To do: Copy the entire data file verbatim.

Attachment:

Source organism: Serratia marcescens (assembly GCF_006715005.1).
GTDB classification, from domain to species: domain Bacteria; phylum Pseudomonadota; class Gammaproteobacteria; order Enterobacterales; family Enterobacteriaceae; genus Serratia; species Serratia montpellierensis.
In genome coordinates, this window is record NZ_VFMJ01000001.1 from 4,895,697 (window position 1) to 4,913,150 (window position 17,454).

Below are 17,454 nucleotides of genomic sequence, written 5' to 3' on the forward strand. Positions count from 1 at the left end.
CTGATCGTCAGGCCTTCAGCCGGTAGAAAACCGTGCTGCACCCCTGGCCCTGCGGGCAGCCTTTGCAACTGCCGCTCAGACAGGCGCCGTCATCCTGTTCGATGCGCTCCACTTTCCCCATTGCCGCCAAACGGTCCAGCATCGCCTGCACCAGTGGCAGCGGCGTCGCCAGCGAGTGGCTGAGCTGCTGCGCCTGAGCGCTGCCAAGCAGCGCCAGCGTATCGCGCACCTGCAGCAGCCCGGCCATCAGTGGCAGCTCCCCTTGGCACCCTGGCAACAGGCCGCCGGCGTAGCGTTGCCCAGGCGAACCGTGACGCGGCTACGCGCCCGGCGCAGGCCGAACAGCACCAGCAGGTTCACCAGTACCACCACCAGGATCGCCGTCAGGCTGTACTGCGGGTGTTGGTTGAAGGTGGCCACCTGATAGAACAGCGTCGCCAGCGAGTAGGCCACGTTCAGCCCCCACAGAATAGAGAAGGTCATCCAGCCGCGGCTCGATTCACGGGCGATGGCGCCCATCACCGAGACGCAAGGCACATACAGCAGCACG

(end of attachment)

Source organism: Serratia marcescens (assembly GCF_006715005.1).
GTDB classification, from domain to species: domain Bacteria; phylum Pseudomonadota; class Gammaproteobacteria; order Enterobacterales; family Enterobacteriaceae; genus Serratia; species Serratia montpellierensis.
In genome coordinates, this window is record NZ_VFMJ01000001.1 from 4,895,697 (window position 1) to 4,913,150 (window position 17,454).

Below are 17,454 nucleotides of genomic sequence, written 5' to 3' on the forward strand. Positions count from 1 at the left end.
CTGATCGTCAGGCCTTCAGCCGGTAGAAAACCGTGCTGCACCCCTGGCCCTGCGGGCAGCCTTTGCAACTGCCGCTCAGACAGGCGCCGTCATCCTGTTCGATGCGCTCCACTTTCCCCATTGCCGCCAAACGGTCCAGCATCGCCTGCACCAGTGGCAGCGGCGTCGCCAGCGAGTGGCTGAGCTGCTGCGCCTGAGCGCTGCCAAGCAGCGCCAGCGTATCGCGCACCTGCAGCAGCCCGGCCATCAGTGGCAGCTCCCCTTGGCACCCTGGCAACAGGCCGCCGGCGTAGCGTTGCCCAGGCGAACCGTGACGCGGCTACGCGCCCGGCGCAGGCCGAACAGCACCAGCAGGTTCACCAGTACCACCACCAGGATCGCCGTCAGGCTGTACTGCGGGTGTTGGTTGAAGGTGGCCACCTGATAGAACAGCGTCGCCAGCGAGTAGGCCACGTTCAGCCCCCACAGAATAGAGAAGGTCATCCAGCCGCGGCTCGATTCACGGGCGATGGCGCCCATCACCGAGACGCAAGGCACATACAGCAGCACG